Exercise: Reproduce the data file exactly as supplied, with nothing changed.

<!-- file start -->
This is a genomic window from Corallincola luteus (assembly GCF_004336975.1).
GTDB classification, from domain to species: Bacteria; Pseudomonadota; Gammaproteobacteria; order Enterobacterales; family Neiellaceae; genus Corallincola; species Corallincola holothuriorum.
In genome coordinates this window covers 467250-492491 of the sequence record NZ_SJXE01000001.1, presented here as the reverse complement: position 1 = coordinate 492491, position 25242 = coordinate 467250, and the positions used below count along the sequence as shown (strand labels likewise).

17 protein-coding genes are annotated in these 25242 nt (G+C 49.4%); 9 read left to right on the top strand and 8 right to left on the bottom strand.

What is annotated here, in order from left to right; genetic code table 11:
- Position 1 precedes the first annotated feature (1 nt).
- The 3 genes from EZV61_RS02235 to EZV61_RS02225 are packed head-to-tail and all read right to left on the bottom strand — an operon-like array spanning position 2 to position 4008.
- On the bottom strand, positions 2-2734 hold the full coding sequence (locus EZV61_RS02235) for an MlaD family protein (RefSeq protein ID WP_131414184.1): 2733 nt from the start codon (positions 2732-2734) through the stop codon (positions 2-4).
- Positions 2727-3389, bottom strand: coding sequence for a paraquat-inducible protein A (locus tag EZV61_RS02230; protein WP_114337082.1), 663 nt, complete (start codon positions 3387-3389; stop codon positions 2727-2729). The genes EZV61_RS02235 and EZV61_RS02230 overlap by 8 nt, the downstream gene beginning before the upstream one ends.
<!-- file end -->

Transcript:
This is a genomic window from Corallincola luteus (assembly GCF_004336975.1).
GTDB classification, from domain to species: Bacteria; Pseudomonadota; Gammaproteobacteria; order Enterobacterales; family Neiellaceae; genus Corallincola; species Corallincola holothuriorum.
In genome coordinates this window covers 467250-492491 of the sequence record NZ_SJXE01000001.1, presented here as the reverse complement: position 1 = coordinate 492491, position 25242 = coordinate 467250, and the positions used below count along the sequence as shown (strand labels likewise).

17 protein-coding genes are annotated in these 25242 nt (G+C 49.4%); 9 read left to right on the top strand and 8 right to left on the bottom strand.

What is annotated here, in order from left to right; genetic code table 11:
- Position 1 precedes the first annotated feature (1 nt).
- The 3 genes from EZV61_RS02235 to EZV61_RS02225 are packed head-to-tail and all read right to left on the bottom strand — an operon-like array spanning position 2 to position 4008.
- On the bottom strand, positions 2-2734 hold the full coding sequence (locus EZV61_RS02235) for an MlaD family protein (RefSeq protein ID WP_131414184.1): 2733 nt from the start codon (positions 2732-2734) through the stop codon (positions 2-4).
- Positions 2727-3389, bottom strand: coding sequence for a paraquat-inducible protein A (locus tag EZV61_RS02230; protein WP_114337082.1), 663 nt, complete (start codon positions 3387-3389; stop codon positions 2727-2729). The genes EZV61_RS02235 and EZV61_RS02230 overlap by 8 nt, the downstream gene beginning before the upstream one ends.